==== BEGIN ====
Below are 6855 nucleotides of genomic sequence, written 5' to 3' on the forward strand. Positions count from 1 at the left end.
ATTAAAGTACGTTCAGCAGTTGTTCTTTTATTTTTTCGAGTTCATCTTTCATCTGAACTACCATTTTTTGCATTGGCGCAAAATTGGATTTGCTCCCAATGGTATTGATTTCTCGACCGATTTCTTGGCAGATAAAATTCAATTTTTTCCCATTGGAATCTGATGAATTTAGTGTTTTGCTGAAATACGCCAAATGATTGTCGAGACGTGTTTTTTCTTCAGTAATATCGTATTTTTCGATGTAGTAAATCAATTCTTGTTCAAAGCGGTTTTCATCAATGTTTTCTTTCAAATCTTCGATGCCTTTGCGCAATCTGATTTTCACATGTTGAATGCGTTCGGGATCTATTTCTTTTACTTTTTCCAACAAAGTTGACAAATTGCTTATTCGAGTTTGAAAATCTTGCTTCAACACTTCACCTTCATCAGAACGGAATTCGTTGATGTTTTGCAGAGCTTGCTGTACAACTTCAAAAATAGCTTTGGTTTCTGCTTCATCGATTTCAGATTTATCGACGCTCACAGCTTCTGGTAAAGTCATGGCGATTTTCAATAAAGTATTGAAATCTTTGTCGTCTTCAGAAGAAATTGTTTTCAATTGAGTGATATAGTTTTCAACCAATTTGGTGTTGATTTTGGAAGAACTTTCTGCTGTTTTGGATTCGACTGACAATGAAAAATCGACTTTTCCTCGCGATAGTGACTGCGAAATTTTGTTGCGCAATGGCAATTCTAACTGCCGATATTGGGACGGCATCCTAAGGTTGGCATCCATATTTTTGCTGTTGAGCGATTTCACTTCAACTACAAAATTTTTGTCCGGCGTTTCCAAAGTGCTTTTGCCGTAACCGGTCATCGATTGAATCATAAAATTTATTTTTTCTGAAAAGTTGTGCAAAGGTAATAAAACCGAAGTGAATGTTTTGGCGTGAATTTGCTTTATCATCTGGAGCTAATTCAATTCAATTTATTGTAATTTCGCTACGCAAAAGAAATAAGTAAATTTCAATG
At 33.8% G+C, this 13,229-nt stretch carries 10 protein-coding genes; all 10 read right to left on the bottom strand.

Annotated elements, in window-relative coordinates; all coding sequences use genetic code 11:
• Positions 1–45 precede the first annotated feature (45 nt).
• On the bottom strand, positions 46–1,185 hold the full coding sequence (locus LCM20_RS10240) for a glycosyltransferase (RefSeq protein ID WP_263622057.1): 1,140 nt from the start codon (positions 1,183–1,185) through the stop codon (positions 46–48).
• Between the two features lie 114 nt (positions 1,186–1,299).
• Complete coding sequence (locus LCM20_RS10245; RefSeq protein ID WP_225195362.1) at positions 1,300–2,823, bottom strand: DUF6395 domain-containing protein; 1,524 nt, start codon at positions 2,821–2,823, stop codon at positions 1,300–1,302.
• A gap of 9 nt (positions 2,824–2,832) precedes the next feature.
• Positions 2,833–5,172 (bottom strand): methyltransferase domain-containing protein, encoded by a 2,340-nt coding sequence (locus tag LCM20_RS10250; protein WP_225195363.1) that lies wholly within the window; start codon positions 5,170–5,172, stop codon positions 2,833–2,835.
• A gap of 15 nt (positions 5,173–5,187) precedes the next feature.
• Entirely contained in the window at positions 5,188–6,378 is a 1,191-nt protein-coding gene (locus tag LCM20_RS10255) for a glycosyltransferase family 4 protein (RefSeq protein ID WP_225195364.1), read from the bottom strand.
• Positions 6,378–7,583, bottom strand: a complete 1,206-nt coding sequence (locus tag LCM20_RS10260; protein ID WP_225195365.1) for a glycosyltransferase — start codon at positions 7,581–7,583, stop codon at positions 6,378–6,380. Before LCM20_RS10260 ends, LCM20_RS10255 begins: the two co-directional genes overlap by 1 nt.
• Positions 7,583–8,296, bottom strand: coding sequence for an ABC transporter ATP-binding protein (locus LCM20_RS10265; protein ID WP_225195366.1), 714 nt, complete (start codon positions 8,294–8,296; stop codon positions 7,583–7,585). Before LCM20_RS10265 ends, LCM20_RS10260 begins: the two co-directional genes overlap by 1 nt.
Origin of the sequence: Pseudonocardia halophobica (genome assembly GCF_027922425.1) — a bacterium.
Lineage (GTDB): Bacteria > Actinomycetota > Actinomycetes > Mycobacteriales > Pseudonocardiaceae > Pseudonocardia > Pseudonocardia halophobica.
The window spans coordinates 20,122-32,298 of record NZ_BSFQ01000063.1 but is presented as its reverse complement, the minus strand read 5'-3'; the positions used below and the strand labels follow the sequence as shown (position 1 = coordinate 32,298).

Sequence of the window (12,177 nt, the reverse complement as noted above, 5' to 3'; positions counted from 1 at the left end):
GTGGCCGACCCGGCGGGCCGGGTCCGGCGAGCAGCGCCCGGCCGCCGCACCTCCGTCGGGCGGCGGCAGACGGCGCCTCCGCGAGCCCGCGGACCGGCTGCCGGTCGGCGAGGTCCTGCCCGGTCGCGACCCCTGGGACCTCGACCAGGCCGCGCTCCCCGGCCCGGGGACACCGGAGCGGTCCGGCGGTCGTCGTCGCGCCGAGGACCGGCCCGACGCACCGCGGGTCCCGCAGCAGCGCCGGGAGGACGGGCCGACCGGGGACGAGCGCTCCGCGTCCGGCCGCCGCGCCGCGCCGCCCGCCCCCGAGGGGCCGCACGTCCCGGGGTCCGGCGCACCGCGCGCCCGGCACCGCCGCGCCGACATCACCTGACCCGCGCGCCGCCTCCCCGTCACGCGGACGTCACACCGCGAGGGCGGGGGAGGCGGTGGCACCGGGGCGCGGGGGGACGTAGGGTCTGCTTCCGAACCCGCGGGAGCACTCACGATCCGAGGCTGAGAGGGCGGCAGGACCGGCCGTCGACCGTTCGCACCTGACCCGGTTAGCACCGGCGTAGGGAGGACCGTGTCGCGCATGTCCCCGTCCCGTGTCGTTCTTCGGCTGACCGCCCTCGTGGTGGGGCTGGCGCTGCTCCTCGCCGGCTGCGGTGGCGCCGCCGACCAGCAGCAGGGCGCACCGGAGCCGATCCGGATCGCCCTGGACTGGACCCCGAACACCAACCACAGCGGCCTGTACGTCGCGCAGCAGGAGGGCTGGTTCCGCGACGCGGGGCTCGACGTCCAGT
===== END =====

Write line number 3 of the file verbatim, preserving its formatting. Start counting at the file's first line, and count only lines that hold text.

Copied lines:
At 33.8% G+C, this 13,229-nt stretch carries 10 protein-coding genes; all 10 read right to left on the bottom strand.